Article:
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27 June 2016

The vote to leave Europe does not pave the way for a united Ireland, no matter what Gerry Adams may argue

It is up to responsible politicians to find the way forward for the UK and not be sidetracked, says Ruth Dudley Edwards

Gerry Adams and Martin McGuinness

This is of course a nervous time for anyone with imagination.

Mind you, that would also have been true had the vote gone the other way.

After agonising for a long time I finally voted Out because I thought staying shackled to an unreformed, arrogant, expansionist, bullying and inept EU would be a worse option for the United Kingdom than relying on the courage and initiative of those who live in it to carve out an unindentured future.

Having bragged about winning money because of my accurate prediction of the 2015 General Election results, I should confess that I had believed that the natural caution of the English would result in a significant majority for In.

I had underestimated the rage so many Labour supporters felt for leaders who had showed no interest in the negative effects on them of economic change and mass immigration.

But, as they say, we are where we are, and we should reflect as we embark on this huge and scary adventure that we have much going for us.

We are fortunate that the English have a distaste for extremism, so at a time of unprecedented mass migration, they showed their pent-up frustration with the establishment by voting to leave a failing institution rather than - like many EU countries - supporting extremist parties of the left and right.

I say the English (who voted Out by 53% to 47%), since they determined the result by force of numbers, but of course the Welsh results were identical and the Northern Irish and Scottish were less dramatically pro In than nationalists would have us believe.

Considering unionism was split, a majority of 56% In to 44% Out in Northern Ireland was much less than had been predicted.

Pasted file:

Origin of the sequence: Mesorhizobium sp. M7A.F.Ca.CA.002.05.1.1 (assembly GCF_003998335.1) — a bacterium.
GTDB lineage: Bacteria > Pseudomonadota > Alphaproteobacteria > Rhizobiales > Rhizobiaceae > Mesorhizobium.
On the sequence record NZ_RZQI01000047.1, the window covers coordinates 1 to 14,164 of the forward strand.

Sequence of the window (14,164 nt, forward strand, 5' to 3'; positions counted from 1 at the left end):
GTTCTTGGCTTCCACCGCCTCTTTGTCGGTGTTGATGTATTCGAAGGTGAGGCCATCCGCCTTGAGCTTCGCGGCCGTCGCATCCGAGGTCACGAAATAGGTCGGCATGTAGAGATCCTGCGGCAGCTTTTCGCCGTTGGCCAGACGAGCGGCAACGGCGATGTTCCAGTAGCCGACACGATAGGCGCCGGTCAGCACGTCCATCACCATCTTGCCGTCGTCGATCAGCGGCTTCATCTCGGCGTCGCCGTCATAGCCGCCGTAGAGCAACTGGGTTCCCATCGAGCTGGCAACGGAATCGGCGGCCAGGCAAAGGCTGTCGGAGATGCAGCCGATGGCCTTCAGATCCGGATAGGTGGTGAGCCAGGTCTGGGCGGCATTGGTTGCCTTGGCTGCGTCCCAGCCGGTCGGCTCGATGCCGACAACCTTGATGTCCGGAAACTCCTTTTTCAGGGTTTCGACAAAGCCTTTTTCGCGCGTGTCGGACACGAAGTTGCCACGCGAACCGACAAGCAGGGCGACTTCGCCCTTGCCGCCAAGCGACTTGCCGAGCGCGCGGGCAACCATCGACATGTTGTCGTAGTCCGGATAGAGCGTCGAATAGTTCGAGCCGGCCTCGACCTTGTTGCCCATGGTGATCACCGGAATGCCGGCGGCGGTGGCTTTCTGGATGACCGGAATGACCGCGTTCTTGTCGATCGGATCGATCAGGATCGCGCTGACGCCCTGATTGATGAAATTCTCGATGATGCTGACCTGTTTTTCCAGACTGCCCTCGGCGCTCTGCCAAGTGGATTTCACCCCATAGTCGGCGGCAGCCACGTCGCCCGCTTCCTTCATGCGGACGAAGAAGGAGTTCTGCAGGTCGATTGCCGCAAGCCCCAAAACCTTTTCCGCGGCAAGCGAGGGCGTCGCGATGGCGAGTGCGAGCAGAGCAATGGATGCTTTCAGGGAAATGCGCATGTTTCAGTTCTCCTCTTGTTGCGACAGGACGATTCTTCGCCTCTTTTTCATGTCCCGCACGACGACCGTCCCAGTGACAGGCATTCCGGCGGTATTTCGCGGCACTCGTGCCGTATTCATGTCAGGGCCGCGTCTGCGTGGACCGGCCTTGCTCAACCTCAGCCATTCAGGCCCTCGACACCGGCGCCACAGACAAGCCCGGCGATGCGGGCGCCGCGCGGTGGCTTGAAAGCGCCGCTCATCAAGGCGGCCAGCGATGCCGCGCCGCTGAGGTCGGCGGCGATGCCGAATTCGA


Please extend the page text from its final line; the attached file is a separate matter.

And though Scotland was 62% to 38% for In, considering that all its significant parties were of one mind, voters showed a more rebellious streak than I'd feared.

It's crucial that we approach the future in a spirit of co-operation and try to avoid unnecessary divisiveness, so there has been concern about SNP demands for an independence referendum and Sinn Fein's for a border poll on a United Ireland.

There's no need to worry about either, not least because those shouting about them most loudly - Nicola Sturgeon and Gerry Adams - are merely pretending to want them in order to placate their angry grass roots.

Take Scotland.

Almost two years ago, the Scots voted against independence by a margin of 55% to 45%, largely because the economy was over-dependent on high oil prices and it was impossible to sort out currency issues.

So, what likelihood is there that they would vote for independence at a time of collapsing oil prices, let alone choose to leave sterling for the troubled Euro?

Mrs Sturgeon is a smart and cautious politician who know this perfectly well, but feels it necessary to pretend otherwise and blame the Conservative government.

Then there's the border poll.

Now it's quite understandable that some followers of Sinn Fein should fantasise about Brexit bringing about Irish unification, but there would have to be a revolution in the opinion polls - which for years have shown little enthusiasm either north or south - for Secretary of State Theresa Villiers to give the proposal house room. Martin McGuinness at least raised the issue politely and in a conciliatory tone, but at this time of crisis, when Taoiseach Enda Kenny has made it clear he will be focusing on far more important and urgent priorities, Gerry Adams is using the issue to harass the government aggressively.

Brexit, he says, makes a border poll a "democratic imperative" and Taoiseach Enda Kenny "has a constitutional imperative to promote Irish unity".

That useful political website, thejournal.ie, has thoroughly examined that claim and found it constitutionally utterly false.

So, although there would be a temptation for the two governments to give them what they wish for and let them live with the devastating results, at a time like this responsible politicians on the island of Ireland will prefer to get on calmly with the crucial work of constructively finding joint solutions to the problems thrown up by Brexit.

At all costs, they shouldn't leave it to Brussels.

Ruth Dudley Edwards’ The Seven: The Lives And Legacies Of The Founding Fathers Of The Irish Republic, was published by Oneworld Publications on March 22.

Ruth Dudley Edwards

© Ruth Dudley Edwards